No celebration for gender-corrective mechanism adding 12 women MPs to Malta’s ineffective parliament

By Victor Paul Borg, 26 May 2022
Politicians co-opted through Malta's gender-corrective mechanism (photo credit: The Malta Independent)
Politicians co-opted through Malta's gender-corrective mechanism (photo credit: The Malta Independent)

After Malta’s 2022 general election, 12 women were co-opted to parliament through the new “gender-corrective” mechanism added to the Constitution in 2021. While this should have been a win for gender equality, the mechanism has been perceived as a stitch-up between the two major political parties that is more self-serving than serving the nation (and it is now being challenged in court). Coupled with the fact that many once-loyal voters opted to refrain from voting or spoil their vote in this election, will the cynical implementation of the gender-corrective mechanism further catalyze disillusionment with the two main political parties? – writes Victor Paul Borg

Constitutional changes that passed through the Maltese parliament on 14 April 2021 became known as the gender-corrective mechanism. As previously analyzed on ConstitutionNet, these reforms were supposed to augment Malta’s low female representation in parliament. The mechanism is simple if unusual: if one sex makes up less than 40 percent of MPs, then 12 MPs of that sex could be co-opted to parliament (but only if exactly two parties make up parliament). The idea is that this would herald greater gender balance over time and then the provisions would automatically expire once the 40 percent threshold is achieved, or after 20 years, whichever comes first. The 12 seats would be divided equally between the two parties that have dominated Malta’s parliamentary composition since independence in 1964, with each co-opting the six unelected women candidates who would have received the greatest number of votes.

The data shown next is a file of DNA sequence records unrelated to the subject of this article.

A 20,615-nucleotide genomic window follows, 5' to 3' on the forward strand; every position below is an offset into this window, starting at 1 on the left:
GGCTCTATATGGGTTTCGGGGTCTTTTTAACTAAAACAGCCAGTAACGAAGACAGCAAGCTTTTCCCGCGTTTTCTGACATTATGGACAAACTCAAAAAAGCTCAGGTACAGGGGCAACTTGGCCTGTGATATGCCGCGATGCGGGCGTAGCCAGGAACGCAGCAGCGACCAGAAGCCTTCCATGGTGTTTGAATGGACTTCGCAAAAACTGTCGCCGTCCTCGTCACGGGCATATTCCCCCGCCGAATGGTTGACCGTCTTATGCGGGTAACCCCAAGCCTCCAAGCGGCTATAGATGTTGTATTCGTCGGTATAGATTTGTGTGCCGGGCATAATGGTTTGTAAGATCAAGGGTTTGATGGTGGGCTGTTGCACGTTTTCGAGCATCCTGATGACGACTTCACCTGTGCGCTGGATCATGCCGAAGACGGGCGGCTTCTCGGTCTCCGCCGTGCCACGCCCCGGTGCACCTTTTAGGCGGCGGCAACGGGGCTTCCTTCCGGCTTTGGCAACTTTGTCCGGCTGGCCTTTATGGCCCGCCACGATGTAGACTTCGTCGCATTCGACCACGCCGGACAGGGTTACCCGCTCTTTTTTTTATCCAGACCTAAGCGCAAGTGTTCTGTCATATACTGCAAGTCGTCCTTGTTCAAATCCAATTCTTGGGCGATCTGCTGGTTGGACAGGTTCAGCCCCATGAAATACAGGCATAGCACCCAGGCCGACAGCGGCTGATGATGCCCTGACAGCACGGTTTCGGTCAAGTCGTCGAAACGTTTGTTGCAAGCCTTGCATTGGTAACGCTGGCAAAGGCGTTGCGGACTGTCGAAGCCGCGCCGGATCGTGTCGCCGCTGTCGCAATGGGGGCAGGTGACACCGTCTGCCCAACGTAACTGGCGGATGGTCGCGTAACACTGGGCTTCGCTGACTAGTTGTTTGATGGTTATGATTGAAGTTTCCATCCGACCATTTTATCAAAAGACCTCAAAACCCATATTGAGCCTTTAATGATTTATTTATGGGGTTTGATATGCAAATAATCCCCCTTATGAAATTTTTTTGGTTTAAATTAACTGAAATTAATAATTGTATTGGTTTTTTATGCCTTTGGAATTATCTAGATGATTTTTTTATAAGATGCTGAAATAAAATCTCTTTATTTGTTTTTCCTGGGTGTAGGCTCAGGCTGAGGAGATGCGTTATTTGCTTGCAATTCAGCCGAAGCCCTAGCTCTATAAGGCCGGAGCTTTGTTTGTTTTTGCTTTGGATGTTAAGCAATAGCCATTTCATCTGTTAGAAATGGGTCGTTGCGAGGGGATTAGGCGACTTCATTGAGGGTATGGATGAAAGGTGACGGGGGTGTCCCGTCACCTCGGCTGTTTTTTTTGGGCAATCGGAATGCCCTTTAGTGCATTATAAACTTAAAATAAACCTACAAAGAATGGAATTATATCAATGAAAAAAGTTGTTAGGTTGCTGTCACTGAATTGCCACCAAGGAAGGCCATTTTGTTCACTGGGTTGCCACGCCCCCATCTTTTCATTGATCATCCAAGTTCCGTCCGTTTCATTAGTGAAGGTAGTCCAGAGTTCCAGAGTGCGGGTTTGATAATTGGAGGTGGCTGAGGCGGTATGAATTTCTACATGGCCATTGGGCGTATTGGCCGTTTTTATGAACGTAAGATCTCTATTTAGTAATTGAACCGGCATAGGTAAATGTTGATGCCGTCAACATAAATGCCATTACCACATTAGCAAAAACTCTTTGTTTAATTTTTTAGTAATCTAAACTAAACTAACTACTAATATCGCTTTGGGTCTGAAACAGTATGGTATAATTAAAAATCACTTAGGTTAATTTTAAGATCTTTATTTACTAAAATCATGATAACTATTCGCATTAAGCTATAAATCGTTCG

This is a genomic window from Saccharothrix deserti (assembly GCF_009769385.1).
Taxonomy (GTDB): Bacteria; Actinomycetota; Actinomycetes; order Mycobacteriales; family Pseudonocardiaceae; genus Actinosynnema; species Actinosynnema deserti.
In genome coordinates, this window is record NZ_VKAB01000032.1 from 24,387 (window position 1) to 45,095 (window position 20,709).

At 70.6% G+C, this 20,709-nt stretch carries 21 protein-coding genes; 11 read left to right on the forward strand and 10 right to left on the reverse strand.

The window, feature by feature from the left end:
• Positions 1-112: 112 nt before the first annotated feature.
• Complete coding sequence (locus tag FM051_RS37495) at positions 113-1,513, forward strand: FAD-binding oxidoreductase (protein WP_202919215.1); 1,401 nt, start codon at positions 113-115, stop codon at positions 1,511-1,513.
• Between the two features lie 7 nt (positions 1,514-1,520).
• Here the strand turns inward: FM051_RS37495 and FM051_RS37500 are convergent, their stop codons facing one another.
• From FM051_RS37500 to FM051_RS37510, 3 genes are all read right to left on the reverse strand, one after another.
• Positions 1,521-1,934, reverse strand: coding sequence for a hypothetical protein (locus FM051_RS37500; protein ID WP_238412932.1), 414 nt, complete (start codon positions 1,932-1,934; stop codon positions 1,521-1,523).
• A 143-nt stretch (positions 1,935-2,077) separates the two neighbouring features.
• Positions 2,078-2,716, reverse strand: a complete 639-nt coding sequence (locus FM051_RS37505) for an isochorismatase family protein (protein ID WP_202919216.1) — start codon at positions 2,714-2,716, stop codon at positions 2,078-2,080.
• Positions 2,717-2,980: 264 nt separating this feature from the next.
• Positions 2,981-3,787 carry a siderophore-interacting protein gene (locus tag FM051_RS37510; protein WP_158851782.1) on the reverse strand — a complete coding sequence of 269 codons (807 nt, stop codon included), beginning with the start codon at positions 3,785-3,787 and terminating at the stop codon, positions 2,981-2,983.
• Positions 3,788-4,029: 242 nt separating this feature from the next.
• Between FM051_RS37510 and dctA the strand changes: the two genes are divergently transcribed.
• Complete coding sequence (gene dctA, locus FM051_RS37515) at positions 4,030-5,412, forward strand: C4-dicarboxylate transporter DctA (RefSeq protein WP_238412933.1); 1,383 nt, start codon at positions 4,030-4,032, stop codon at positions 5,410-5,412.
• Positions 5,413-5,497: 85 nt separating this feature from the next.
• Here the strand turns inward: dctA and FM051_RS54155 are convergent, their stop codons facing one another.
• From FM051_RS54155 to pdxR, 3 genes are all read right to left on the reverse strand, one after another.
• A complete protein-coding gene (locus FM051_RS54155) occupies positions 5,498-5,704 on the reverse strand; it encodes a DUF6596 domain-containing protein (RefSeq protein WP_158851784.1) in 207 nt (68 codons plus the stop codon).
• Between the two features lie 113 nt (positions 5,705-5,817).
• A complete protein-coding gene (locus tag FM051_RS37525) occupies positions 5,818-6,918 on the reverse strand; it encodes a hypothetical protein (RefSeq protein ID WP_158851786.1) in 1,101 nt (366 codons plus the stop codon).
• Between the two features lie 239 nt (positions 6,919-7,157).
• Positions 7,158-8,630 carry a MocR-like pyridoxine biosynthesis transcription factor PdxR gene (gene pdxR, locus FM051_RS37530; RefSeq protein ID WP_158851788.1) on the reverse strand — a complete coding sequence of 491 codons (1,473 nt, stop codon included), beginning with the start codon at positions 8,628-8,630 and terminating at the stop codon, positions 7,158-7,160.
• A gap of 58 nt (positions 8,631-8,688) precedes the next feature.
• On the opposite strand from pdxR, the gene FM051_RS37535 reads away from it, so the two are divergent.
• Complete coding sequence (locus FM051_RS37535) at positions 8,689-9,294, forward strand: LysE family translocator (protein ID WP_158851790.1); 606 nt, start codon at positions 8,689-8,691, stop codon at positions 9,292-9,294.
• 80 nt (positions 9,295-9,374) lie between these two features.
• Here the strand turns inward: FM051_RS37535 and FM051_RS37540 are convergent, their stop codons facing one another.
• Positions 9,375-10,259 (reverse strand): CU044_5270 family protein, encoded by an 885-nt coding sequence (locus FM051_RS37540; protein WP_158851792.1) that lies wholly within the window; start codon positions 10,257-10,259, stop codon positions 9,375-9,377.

The mechanism kicked in last month after a general election held on 26 March 2022. When the new parliament convened on 7 May, there were 12 new female MPs co-opted through the mechanism. These augmented the 10 female MPs elected on their own steam, altogether amounting to 22 female MPs in a parliament of 79 MPs, equaling 28 percent – Malta’s highest proportion ever.

Far from bolstering parliament’s image through better gender balance, the gender-corrective mechanism has further sapped the credibility of the two main political parties…

Yet – beyond the numbers – the gender-correction mechanism has been roundly denounced and ridiculed in Malta. Far from bolstering parliament’s image through better gender balance, it has further sapped the credibility of the two main political parties – the left-leaning Labor Party (Partit Laburista (PL)) and the conservative Nationalist Party (Partit Nazzjonalista (PN)) – as well as parliament itself. Nineteen percent either did not vote or spoiled their vote, making it the lowest voter representation in decades.